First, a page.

Since the IPCC festival begins this week, I’m alternating posts like this with the series started yesterday.
In this thing called Science, just as in other human affairs, one can act in good or bad taste. You wouldn’t go to a fancy dinner party, a political fund raiser with The One for instance, and eat your salad with a soup spoon. People would titter and think you a rube. (They would still cash your check.)
Likewise, in Science, if one proposes a theory and makes predictions with it, and those predictions turn out to be a bust, you should not continue touting the theory. Do so and as you walk down the hall your colleagues would whisper “Graduate student” and giggle like cheerleaders as you pass by.
You’d only be compound the error and make a spectacle of yourself if you went on the lecture circuit (trips funded by Government) and said things like, “Other people beside me believe in my theory!” People would think you thought mere agreement trumped observation! Nothing more anti-science than that. You’d have to go into hiding.
Matters are different in Politics. Whatever you say is not expected to accord with reality, but with desire. A politician must say what he guesses his audience wishes to hear and not what he himself believes to be true. Thus a man will not write a solicitation to Leviathan admitting he has doubts about the theory because Leviathan says it will only reward those who profess ardent agreement. So the scientist writes the grant saying he believes, figuring that if he gets the money he can do good things with it. The scientist becomes the politician: his words accord with desire and not reality.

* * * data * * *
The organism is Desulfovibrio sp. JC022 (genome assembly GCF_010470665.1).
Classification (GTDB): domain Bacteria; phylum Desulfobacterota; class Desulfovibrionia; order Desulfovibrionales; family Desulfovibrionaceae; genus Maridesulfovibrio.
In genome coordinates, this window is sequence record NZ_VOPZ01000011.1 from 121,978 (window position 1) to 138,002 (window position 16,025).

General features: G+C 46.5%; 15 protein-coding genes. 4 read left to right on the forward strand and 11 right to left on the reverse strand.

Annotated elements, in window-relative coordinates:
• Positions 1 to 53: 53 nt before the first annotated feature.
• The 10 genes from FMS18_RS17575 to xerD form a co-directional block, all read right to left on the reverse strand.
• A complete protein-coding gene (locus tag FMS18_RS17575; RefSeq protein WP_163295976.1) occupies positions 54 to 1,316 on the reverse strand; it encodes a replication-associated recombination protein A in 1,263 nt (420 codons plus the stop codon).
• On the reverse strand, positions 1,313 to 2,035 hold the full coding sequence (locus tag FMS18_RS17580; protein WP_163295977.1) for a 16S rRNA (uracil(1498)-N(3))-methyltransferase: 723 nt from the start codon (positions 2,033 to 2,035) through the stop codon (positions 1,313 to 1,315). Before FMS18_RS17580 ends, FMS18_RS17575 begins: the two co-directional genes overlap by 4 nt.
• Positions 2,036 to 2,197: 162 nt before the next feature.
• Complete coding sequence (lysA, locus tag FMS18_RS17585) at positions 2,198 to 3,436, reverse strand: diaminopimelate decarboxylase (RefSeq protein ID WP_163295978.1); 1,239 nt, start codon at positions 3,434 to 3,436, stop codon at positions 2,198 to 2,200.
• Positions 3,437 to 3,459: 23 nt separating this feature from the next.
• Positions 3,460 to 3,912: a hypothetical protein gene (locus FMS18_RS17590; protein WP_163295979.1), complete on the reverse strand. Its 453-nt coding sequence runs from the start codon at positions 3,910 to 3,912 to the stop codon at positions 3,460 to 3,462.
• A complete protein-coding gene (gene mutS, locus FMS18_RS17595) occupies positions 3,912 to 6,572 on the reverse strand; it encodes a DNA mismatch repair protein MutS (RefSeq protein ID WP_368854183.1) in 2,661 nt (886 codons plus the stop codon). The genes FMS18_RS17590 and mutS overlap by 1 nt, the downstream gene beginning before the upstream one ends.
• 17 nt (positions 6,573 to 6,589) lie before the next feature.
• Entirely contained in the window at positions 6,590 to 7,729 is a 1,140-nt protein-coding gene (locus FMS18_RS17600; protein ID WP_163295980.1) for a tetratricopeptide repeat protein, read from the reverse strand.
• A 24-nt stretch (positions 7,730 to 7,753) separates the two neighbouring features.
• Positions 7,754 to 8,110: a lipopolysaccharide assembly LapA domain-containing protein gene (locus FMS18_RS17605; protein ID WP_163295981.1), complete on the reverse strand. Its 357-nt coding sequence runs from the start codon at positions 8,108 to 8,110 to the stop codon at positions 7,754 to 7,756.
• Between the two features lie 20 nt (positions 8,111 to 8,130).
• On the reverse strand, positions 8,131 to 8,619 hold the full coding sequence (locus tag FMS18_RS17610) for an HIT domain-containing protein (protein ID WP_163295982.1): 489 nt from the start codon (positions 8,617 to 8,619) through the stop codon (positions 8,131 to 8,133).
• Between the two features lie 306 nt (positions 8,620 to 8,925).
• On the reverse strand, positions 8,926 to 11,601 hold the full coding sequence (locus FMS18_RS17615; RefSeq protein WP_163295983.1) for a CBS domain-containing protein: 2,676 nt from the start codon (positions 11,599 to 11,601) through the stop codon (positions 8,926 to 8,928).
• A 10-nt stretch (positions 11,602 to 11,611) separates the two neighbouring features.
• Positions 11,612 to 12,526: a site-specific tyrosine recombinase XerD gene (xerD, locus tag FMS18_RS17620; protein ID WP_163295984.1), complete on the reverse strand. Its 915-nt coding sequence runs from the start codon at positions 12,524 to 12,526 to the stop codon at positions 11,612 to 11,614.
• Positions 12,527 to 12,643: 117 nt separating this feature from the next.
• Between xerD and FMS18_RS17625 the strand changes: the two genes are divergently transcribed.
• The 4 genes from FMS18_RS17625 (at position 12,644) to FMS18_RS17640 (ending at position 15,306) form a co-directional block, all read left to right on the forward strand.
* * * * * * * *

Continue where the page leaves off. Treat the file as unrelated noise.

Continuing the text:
Leviathan doesn’t particularly care if the theory is true but it knows that claiming it is allows Leviathan to do the only thing it has ever wanted to do: which is grow. Thus it will wag its thick finger at the populace and say the theory implies a “significant health threat”, even though the health of the populace has been improving. Point this out and Leviathan replies, “I didn’t say now. I meant health will deteriorate in the future. Unless I may grow.”
Few question how feeding the beast will kill the theory. It doesn’t matter, because many clever people see the opportunity for what it is and seek to join forces with the beast. They figure that once they gain the money and power which this alliance entails they will do real science with it. These folks underestimate the rapacity, the unlimited appetite of Leviathan.
They also don’t recognize what this compromise does to their souls. Whereas before they would have roundly and rightly and scientifically denounced the theory—and not the man holding it—as being false because it does not accord with observations, they now seek for any scrap of evidence no matter how thin or meager which implies the theory might be true. Alternate evidence which casts grave doubts on, or even damns, the theory is ignored. These politicians with scientific credentials will say, “It is not that the theory might be false, but that it might be true which is important,” a statement nearly empty of content.
This isn’t devious behavior; indeed, it comes from kindness. It is the natural result of one friend helping another. These supporters are friends with Leviathan, which has clothed and fed him and flown them to exotic locations to speak in front of flattering crowds who write down their words. Saying that the theory which Leviathan loves might be true is the least they can do. Besides, they reason, good science is still being done. No harm has been done.
But these folks have forgotten the True Believers, the ones who are so convinced in the truth and beauty of the theory that no amount of evidence will ever convince them to abandon it. The True Believers take the lukewarm statements of the politician-scientists as wholehearted support. There are never many True Believers, but their ardency, encouraged by lack of criticism, makes up for their lack of numbers.
They go after dissent and punish it. Take the typical case of Chris de Freitas who “dared to publish a peer-reviewed article” which suggested the theory might not be true. True Believers “mounted a determined campaign to have Dr. de Freitas…fired from his university position.”
In no possible way or interpretation is this the behavior of scientists acting for truth. It is pure politics. This tells us the only possible way to kill a false theory is to wound or distract Leviathan, the beast which feeds belief. Only nobody knows how to do this.